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Santa Monica Mirror

Healthy Next Steps for Democracy in Santa Monica ĺ─ý Part II
By Michael Feinstein, Santa Monica City Councilmember
December 18, 2002

Santa Monicaĺ─˘s current voting system has many advantages.  But it can
also be improved.  How do we make it better, without losing the good we already have?

Under our current system, Santa Monicans can vote for all seven City
Council seats.  Elected officials must know the city and be responsive
across geographical lines to win.  After each election, residents have
seven Council members they can approach, increasing the likelihood
theyĺ─˘ll find someone with whom they share a perspective as issues vary.

But perhaps the greatest benefit is that because we elect several
positions at once in a community-wide, multi-seat election, our results
are semi-proportional.  Voters are able to ĺ─˛self-groupĺ─˘ -- in different
combinations around different candidates -- reflecting a range of
priorities that evolve and shift with each race.

This proportionality is far preferable to limiting representation and
choice through imposing single-seat, winner-take-all districts.  In such
districts, only one perspective wins, all others lose, voters can be
trapped within a ĺ─˛lesser-of-evils/spoilerĺ─˘ voting dynamic and the
incentive for policy-makers to work community-wide is decreased (see for more).

Our current system has two main, related issues that we need to address.

First, if a majority of voters  (say 60%) vote in unison, they can
overwhelm the rest and elect a disproportionate ĺ─˛super-majorityĺ─˘ (say
100%) of the seats. Instead, we want a system where viewpoints are
represented in the proportion that they exist within the community.

Second, voters are sometimes incentivized to strategically cast fewer
votes than they are entitled to ĺ─ý often called ĺ─˛bulletĺ─˘ or ĺ─˛underĺ─˘
voting -- to promote the election of their most favored candidate, lest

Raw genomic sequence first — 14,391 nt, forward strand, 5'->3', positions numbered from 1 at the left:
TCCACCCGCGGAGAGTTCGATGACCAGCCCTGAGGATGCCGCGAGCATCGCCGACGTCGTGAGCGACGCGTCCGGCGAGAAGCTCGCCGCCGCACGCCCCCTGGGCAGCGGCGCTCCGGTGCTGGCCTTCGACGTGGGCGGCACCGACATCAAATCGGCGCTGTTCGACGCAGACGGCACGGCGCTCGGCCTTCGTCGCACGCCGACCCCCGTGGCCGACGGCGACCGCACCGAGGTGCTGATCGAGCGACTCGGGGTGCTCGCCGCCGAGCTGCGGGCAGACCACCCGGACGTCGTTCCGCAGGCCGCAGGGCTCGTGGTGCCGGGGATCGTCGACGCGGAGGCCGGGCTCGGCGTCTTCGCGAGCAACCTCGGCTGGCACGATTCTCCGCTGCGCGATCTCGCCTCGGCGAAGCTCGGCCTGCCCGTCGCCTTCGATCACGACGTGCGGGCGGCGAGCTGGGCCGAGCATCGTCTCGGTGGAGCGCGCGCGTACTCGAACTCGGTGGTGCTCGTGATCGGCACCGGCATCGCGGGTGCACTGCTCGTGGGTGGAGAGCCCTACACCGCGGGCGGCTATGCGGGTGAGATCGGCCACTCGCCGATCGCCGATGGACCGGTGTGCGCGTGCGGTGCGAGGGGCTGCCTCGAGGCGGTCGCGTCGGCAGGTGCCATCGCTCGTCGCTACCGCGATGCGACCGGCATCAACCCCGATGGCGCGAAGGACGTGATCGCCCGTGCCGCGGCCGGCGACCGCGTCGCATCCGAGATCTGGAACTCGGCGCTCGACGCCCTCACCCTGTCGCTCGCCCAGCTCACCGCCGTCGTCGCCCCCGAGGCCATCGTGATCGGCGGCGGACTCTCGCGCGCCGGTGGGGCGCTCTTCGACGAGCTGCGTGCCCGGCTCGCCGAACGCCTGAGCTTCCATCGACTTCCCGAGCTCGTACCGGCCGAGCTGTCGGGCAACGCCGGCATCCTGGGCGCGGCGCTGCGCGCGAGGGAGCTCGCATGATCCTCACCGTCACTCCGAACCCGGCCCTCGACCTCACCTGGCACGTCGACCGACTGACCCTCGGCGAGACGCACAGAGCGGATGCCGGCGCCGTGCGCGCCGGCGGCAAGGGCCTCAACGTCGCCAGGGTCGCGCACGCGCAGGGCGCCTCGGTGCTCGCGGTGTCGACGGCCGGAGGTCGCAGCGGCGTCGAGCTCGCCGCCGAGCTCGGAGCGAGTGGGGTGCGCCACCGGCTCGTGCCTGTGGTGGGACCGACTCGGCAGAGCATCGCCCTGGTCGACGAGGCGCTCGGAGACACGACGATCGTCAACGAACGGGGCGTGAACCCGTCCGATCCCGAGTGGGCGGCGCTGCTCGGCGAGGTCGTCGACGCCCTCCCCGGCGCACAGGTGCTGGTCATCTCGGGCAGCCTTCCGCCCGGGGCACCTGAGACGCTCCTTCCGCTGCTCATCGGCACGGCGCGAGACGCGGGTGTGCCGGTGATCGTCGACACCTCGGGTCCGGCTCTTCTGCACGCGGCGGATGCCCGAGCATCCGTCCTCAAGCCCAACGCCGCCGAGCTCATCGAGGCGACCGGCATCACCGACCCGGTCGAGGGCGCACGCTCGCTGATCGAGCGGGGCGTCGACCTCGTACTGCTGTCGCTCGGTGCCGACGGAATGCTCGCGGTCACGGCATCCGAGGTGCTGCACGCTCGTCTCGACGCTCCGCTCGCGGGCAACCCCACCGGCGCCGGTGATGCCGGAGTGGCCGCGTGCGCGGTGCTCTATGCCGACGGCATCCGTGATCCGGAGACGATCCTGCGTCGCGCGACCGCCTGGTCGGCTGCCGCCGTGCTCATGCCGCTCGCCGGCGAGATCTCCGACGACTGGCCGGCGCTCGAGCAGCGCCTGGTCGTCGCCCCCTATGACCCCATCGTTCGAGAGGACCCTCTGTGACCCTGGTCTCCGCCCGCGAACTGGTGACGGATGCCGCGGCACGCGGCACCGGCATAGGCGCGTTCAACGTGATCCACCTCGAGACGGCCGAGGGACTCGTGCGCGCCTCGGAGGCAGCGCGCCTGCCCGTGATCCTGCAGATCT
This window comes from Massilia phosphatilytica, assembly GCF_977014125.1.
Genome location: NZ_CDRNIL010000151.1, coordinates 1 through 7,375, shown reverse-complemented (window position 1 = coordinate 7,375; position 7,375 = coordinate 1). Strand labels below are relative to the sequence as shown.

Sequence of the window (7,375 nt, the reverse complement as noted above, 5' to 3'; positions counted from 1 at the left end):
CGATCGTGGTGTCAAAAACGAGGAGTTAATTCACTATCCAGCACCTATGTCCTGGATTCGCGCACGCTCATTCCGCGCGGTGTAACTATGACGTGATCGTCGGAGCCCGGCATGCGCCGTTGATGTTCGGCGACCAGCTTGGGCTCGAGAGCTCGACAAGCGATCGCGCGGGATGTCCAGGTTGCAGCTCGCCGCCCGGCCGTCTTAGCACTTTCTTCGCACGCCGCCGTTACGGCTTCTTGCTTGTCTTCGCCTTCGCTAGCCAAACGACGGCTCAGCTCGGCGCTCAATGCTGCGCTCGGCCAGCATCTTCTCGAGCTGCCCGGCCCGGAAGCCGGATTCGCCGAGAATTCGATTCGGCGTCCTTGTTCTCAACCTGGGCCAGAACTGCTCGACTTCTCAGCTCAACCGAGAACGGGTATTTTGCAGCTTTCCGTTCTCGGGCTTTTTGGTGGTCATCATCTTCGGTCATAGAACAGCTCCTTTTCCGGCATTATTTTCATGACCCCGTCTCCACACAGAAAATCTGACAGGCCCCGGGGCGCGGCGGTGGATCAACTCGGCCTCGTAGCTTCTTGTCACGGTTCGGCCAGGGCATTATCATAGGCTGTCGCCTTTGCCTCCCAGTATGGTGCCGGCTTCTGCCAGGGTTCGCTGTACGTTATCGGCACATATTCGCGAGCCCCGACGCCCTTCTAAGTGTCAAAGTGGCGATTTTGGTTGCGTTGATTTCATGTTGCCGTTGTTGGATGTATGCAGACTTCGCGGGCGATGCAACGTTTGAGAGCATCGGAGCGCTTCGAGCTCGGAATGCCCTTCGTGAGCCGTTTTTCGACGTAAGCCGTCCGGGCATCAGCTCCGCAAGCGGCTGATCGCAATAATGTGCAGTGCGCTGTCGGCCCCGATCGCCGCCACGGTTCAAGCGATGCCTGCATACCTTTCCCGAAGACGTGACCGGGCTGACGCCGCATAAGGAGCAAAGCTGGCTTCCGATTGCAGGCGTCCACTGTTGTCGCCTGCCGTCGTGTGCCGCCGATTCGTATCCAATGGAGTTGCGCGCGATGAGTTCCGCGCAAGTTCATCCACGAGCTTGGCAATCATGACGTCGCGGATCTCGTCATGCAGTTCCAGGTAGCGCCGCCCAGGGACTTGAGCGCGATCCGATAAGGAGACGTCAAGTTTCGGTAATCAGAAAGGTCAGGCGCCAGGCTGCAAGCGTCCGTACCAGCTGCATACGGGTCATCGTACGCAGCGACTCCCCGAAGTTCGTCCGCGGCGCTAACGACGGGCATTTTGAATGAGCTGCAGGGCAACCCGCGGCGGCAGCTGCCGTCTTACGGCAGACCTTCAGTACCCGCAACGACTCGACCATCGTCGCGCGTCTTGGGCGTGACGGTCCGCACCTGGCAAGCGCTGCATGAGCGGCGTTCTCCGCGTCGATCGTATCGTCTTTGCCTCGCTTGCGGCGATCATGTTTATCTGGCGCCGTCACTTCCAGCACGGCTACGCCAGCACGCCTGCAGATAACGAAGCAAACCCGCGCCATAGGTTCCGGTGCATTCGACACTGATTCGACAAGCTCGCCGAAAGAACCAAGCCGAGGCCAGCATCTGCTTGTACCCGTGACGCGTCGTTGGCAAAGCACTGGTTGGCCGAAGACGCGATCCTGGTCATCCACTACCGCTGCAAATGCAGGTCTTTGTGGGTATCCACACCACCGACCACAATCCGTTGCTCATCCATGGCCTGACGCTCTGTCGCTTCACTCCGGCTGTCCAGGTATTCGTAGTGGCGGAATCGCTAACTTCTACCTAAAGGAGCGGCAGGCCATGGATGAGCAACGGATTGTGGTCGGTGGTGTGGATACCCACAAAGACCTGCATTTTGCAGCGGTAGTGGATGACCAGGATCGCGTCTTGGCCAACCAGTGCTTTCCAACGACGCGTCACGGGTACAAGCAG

a vote for another helps defeat their strongest preference.   Instead,
we want voters to be free to express their preferences fully, without
fear of backfire.

Full Representation ĺ─ý Choice Voting

Choice Voting would give fuller representation to the diversity of our
community, helping ensure that everyone's vote counts and that all
political perspectives are represented.

Also known as "proportional representation", "preferential voting" or
the ĺ─˛single transferable vote, in Choice Voting, voters simply rank the
candidates in the order of their preference (1,2,3,4, etc...), ranking
as many or as few as they would like.  Once a voter's first choice is
elected or eliminated, surplus votes are then "transferred" to their
subsequent preferences, until all seats are filled

Because not all votes are ranked the same, a majority of voters cannot
be over-represented in this system.  Instead of casting equally-weighted
votes for several candidates simultaneously, voters are compelled to
indicate their individual priorities more clearly.  This helps lead to
identifying community priorities more clearly, while achieving a more
representative proportionality in the final result.

Also, because a lower preference vote never undermines a higher one, the incentive to ĺ─˛under-voteĺ─˘ is eliminated. This takes the guesswork out of our elections and makes voting as easy as 1, 2, and 3.  Eventually, nearly every voter has their preferences help elect at least one of the
winning candidates and most often at least one of their top choices.

Choice voting is recommended by the National Civic League in its Model City Charter, as the best way to elect city government.  In Cambridge, Massachusetts ĺ─ý a community with many similarities to Santa Monica ĺ─ý it has been successfully in use for decades, as it has been in Ireland and Australia well.  Closer to home, the Motion Picture Academy uses it to choose the Academy Awards finalists, while just last year San Francisco voted to implement a similar system.

Santa Monica formally looked at this issue recently in 1992. The Cityĺ─˘s
Charter Review Commission recommended Choice Voting as the best option for local elections.

Although the City Council was split at the time and did not act on this
recommendation, in 1999 it gave City Staff direction to further explore
the use of Choice Voting for local elections, a process that was to also
include the Santa Monica League of Women Voters.

In 2001, the Leagueĺ─˘s membership subsequently took the position that it
supports "consideration of alternative voting systems for Santa Monica
elections with a special emphasis on the single transferable vote or
Choice {Voting} system."

Instead of the forced, high-stakes, debate the community went through in
November over Measure HH, this time the city should take a more measured and learned approach to electoral reform, attempting to build consensus rather than rushing to the ballot box.   

Exposure and education about Choice Voting should begin on the grassroots community level ĺ─ý from civic and neighborhood organizationsĺ─˘ board of directors, to SAMOHI and SMC student government, to mock elections and the Cityĺ─˘s own polling of residents on community priorities.

With such a considered approach, we may find that Santa Monicans will
grow to appreciate the greater flexibility and power Choice Voting
provides and support its adoption for use in City elections.

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Copyright 2002     The Center for Voting and Democracy
6930 Carroll Ave. Suite 610, Takoma Park, MD 20912
(301) 270-4616        [email protected]